The Cat 6a were for the NAS and modem to router, which could handle 10 Gbps speeds. The Cat 5e were for the other devices at up to 1 Gbps – these should be standard with any device purchase, but it was worth verifying in case I had older cables plugged in somewhere. I had already run Cat 5e through my house, so I didn’t bother getting all Cat 6a – my weakest link was in place for now and a pain to change out.
For units which were both 10GBE capable and had an option for SFP+, I went for the optical SFP+ connection. The SFP+ uses optical instead of ethernet’s copper, uses less power, and is more reliable over a longer connection.
For networking cards that support SFP+ connections, you’ll be better off to use those over ethernet, as well as a DAC cable.
My computer setup often has me feeling like I couldn’t utilize the better technology available with graphic card upgrades, especially with the MacBook Pro laptop. However, there is a solution! The eGPU allows you to plugin in any graphics card to your computer via Thunderbolt 3 for way more efficient processing power.
This would also serve as a really good method to switch graphics between laptop and other computer, without paying out the nose for video cards several times.
I went with the Razer Core X Chroma, as it supports all sorts of fun things, including the latest Navi cards or really any video card needing up to 500 watts of raw power.
With all this expensive equipment, I wanted to make sure it was adequately protected.
Universal Power Supply
A Universal Power Supply or UPS is essential in case of a brownout or some other electrical issue. If power goes out, my devices will safely shut themselves down. When selecting, a critical feature to ensure the UPS has is “pure sine wave”. I went for this one which is fairly budget friendly with enough features to keep my equipment more than adequately protected.
To figure out which UPS you need, you’re going to need to go through the painful task of looking up the power usage or draw of each device you want to plugin into it, calculate total wattage, figure out how many minutes you want to run the devices without power, and shop accordingly.
In addition to the surge protector power strip protecting devices, plugs should be arranged in a way that allow for multiple annoyingly sized plugs to be plugged in. I have 4 of these surge protectors and love them. Spacing is great and I keep them mounted on the wall right next to my power outlets and desk for cable organization.
The home network is only as fast and strong as its weakest link. With the expensive stuff out of the way – there are a lot of tiny yet important components which need evaluating and possibly upgrading.
Charging Devices – You may not have noticed, but charging capabilities for phones and accessories has been changing rapidly. Different quick charge technologies are out, and I want to be able to quickly charge and take advantage of these. In addition, I wanted to ensure my cables and chargers were from reputable brands to decrease risk of spontaneous fires. Anker and Aukey are both reputable third party sellers of tons of cell phone and tablet accessories.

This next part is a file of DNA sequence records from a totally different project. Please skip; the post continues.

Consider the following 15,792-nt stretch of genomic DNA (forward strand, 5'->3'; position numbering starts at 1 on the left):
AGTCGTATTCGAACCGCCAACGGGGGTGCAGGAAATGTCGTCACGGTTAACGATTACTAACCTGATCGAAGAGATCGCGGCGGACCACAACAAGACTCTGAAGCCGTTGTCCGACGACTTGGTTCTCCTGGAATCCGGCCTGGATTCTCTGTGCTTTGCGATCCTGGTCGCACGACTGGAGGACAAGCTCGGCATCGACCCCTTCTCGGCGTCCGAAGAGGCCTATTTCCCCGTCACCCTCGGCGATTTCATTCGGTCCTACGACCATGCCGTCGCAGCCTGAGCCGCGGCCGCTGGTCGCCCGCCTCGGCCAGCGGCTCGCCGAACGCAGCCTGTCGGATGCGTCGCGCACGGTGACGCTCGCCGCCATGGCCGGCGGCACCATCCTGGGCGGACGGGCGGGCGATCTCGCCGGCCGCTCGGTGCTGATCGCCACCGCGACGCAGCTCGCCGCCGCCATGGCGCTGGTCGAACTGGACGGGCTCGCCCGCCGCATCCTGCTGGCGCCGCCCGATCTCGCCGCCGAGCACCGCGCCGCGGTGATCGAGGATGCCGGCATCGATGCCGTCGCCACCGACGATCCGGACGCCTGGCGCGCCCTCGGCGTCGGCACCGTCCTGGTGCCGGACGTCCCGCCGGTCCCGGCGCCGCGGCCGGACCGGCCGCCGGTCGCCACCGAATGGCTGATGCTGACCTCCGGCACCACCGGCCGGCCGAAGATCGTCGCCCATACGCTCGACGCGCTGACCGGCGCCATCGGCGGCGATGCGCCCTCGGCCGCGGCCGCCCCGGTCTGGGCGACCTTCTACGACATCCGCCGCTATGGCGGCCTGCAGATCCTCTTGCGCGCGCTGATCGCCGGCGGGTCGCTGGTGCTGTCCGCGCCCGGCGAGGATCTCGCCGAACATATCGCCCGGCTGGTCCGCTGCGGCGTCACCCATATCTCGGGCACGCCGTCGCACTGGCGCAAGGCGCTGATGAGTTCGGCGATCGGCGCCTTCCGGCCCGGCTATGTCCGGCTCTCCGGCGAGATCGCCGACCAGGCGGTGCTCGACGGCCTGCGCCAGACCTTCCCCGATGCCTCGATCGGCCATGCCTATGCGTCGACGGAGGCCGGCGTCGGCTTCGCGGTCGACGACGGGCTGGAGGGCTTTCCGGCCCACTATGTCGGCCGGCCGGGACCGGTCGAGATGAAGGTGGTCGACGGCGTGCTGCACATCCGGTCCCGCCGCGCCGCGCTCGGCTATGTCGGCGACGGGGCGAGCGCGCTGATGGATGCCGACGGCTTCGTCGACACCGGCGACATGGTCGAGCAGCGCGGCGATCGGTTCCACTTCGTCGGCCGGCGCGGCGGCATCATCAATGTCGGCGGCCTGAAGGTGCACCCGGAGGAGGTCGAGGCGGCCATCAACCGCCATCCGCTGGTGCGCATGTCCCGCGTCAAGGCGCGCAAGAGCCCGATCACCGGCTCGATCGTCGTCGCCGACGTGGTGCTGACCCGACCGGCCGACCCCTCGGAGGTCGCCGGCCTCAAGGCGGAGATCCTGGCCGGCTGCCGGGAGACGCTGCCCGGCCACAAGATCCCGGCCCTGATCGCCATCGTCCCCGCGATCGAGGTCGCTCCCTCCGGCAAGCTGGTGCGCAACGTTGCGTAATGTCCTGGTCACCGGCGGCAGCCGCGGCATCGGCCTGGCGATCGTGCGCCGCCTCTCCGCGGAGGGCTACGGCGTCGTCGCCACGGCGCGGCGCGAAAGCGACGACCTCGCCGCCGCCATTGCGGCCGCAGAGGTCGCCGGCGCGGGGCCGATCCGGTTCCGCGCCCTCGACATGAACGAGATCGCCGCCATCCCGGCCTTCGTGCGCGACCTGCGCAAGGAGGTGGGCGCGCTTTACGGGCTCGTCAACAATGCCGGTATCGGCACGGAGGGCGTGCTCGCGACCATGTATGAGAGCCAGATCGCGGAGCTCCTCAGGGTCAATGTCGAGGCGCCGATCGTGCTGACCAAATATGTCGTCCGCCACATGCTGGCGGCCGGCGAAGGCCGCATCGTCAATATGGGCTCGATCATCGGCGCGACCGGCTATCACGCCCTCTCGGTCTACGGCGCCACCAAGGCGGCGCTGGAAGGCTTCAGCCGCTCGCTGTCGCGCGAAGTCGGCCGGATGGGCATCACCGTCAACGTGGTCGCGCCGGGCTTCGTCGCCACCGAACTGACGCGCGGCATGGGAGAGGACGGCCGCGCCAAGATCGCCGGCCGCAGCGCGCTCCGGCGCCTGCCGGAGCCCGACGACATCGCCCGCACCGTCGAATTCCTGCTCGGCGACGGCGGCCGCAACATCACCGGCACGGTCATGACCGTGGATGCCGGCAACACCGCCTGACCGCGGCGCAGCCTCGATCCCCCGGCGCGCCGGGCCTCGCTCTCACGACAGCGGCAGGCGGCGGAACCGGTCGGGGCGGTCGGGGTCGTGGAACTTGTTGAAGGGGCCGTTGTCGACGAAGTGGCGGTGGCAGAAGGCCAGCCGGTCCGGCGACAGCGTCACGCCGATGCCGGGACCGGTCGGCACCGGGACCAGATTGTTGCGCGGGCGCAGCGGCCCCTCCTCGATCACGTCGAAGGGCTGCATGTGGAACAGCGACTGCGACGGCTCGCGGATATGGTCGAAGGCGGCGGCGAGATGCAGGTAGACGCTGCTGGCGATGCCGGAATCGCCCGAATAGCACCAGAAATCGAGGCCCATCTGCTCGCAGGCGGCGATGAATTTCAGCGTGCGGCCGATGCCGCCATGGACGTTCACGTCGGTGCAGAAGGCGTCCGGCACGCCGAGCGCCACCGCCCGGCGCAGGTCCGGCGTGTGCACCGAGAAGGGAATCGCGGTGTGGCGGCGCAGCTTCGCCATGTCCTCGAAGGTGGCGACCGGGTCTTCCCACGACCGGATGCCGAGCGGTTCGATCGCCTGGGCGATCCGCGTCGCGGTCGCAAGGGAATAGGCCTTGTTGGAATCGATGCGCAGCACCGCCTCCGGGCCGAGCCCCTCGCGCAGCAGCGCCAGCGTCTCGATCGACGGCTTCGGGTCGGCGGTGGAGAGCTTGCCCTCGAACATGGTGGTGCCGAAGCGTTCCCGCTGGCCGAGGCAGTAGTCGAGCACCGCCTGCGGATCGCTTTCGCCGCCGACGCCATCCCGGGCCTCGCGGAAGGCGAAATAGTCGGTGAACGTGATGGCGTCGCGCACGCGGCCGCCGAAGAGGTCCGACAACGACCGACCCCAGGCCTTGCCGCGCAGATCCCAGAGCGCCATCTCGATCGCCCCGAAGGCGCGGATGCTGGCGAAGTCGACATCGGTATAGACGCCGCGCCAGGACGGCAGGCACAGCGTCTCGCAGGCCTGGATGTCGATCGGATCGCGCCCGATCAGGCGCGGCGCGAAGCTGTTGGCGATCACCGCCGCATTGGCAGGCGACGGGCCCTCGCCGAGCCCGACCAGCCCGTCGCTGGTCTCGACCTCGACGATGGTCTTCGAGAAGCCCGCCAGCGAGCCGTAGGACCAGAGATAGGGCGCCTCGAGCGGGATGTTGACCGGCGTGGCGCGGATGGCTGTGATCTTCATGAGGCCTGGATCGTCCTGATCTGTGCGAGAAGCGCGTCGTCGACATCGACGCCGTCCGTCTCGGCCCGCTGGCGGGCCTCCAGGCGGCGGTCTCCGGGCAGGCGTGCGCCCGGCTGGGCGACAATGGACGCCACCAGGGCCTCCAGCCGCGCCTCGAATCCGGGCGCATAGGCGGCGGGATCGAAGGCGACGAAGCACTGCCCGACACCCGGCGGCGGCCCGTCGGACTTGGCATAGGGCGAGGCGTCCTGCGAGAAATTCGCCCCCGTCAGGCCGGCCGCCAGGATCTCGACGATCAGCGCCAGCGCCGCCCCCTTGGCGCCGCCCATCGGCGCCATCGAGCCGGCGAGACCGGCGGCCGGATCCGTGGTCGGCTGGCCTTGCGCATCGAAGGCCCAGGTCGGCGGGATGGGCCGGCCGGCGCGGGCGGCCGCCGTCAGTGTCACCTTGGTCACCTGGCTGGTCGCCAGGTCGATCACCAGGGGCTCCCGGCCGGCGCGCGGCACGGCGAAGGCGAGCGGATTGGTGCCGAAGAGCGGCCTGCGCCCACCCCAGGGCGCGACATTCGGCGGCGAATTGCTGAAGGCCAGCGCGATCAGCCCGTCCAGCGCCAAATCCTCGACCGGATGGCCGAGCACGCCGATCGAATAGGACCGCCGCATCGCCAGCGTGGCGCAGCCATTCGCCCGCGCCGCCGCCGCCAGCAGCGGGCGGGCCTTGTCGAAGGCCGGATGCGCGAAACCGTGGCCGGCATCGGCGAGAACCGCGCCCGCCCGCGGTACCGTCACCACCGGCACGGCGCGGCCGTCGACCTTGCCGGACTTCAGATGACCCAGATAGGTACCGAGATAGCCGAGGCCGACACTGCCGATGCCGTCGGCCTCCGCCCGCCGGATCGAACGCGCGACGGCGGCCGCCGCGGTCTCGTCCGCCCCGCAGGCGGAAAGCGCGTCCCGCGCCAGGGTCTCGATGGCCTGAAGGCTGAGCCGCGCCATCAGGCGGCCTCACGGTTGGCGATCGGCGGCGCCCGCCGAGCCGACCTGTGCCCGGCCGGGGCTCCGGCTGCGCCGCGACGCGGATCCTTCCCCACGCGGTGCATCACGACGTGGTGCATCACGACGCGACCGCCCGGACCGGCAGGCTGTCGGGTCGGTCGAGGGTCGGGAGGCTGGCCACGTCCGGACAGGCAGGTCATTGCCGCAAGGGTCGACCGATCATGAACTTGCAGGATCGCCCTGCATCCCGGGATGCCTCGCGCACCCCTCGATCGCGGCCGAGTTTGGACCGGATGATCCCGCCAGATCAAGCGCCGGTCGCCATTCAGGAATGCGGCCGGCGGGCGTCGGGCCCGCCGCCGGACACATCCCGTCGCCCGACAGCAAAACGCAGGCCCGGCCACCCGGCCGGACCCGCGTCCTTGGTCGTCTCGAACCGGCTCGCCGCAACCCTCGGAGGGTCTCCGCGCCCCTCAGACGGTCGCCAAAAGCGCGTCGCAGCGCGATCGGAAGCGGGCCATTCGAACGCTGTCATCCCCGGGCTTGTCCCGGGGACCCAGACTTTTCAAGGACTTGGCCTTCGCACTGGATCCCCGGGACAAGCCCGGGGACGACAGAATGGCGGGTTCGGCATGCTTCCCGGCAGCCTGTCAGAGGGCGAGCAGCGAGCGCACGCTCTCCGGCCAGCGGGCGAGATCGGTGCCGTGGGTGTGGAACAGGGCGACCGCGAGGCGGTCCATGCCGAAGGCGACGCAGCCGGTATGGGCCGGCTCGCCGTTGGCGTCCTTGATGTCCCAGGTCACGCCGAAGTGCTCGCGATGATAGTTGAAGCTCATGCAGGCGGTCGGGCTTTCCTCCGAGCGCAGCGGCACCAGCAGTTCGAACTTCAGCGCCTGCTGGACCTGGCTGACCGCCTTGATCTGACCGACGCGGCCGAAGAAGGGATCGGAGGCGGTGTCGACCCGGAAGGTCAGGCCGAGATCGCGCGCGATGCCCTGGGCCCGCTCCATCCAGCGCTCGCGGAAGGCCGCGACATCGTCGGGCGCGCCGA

Quick Charge 3.0 is currently the latest for charging devices. Okay you fanatics, technically 4.0 is out, but not enough companies use it yet. I opted for some wall chargers that had 2 outlets. Same thing for my car – a car charger with 2 quick charge 3.0 outlets for the passenger and I works very nicely.
Next up were to make sure my USB cables were USB 3 capable. Unfortunately, I have both Micro and USB-C devices now, which means I have more cables than I really want. I can’t wait to all be on the same type of cable and reduce some of the clutter.
Wireless Printing and Scanning – I don’t actually do much printing, however I scan a lot of documents. Having a wireless scanner is handy so I can store the device in my closet and out of sight for when its not in use. Brother Laser Printers and Scanners are the way to go for low-use budget users such as myself. I had an inkjet before and I was constantly buying ink that would simply dry out without me ever printing.
With all of these devices, organizing it all in my office was an additional, yet crucial task.
I tried a ton of different docking stations, asked friends what they used, and finally settled on a wombo-combo.
The j5create Wood Monitor Stand holds my laptop. Closed, in clamshell most of the time, I have the MacBook Pro sitting on top, with another docking station underneath, and some miscellaneous cables.
Disclosure: While j5create did send me this product a long time ago for a separate campaign, I’ve truly loved using this particular one in my everyday usage. The quality is easily the best of all the monitor stations tested, with a nice marriage between pine and aluminum.
Ports are aplenty for nearly all of my devices:
- 1 – USB-C 3.1
- 1 – USB-C Power Delivery 3.0
- 1 – USB-C 3.1 Gen 1
- 3 – USB 3.0 Type-A
- 2 – USB 3.0 Type-A
- 1 – 4K HDMI
The OWC Thunderbolt Pro 3 Dock sits nicely beneath the laptop stand. So why 2 docks? Well, the OWC has a 10GBE ethernet port, which I use to connect to the NAS above, some more HDMI ports, and a SD and CFast card reader.
I have the j5create connected to the OWC, which is connected to my laptop.
Total cost of my upgrades:
- Motorola MB8600 – $160
- Netgear Nighthawk X10 – $440
- Netgear AC1200 EX6200 – $85
- Synology DS1821+ – $949
- Western Digital Red hard drives x4 – $440
- Cat 6a Ethernet cables x3 – $50
- SFP+ DAC cables x2 – $40
- eGPU Razer Core X Chroma – $500
- APC Surge Protector x4 – $132
- Anker Quick Charge Wall Charger x3 – $60
- Aukey Quick Charge 3.0 Car Charger – $20
- USB 3.0 cables USB-A to USB-C x3 – $48
- USB 3.0 cables USB-A to Micro USB x3 – $24
- Brother MFCL2700DW Printer – $130
- j5 Wood Monitor Stand – $120
- OWC Thunderbolt 3 Pro Dock – $300
- CyberPower CP1500PFCLCD Universal Power Supply – $215
For a complete office upgrade aimed at reducing pain points and increasing efficiency, the price is very much worth it. The equipment selected is meant to have a lifespan of at least 5 years before I need to upgrade again, which breaks down to $450 per year or $38 per month for the perfect setup. Considering the modem and internet speed changes save quite a bit of money as well, this becomes even cheaper. The expensive router is the only thing which would be considered extravagant, but that is the price for cutting edge technology.
Despite it never being fun to spend several thousand dollars of extremely hard earned money, I am incredibly happy with the upgrades once it is all said and done. The ease of everything working seamlessly together and incredibly quickly makes for an incredible difference. Just because I am technically adept at troubleshooting this stuff doesn’t mean I actually want to do it.
From recipes using locally sourced ingredients and terroir-centric cooking, craft cocktails, to the latest in tech and home DIY projects, Michael yearns to share his learned and found knowledge of the world.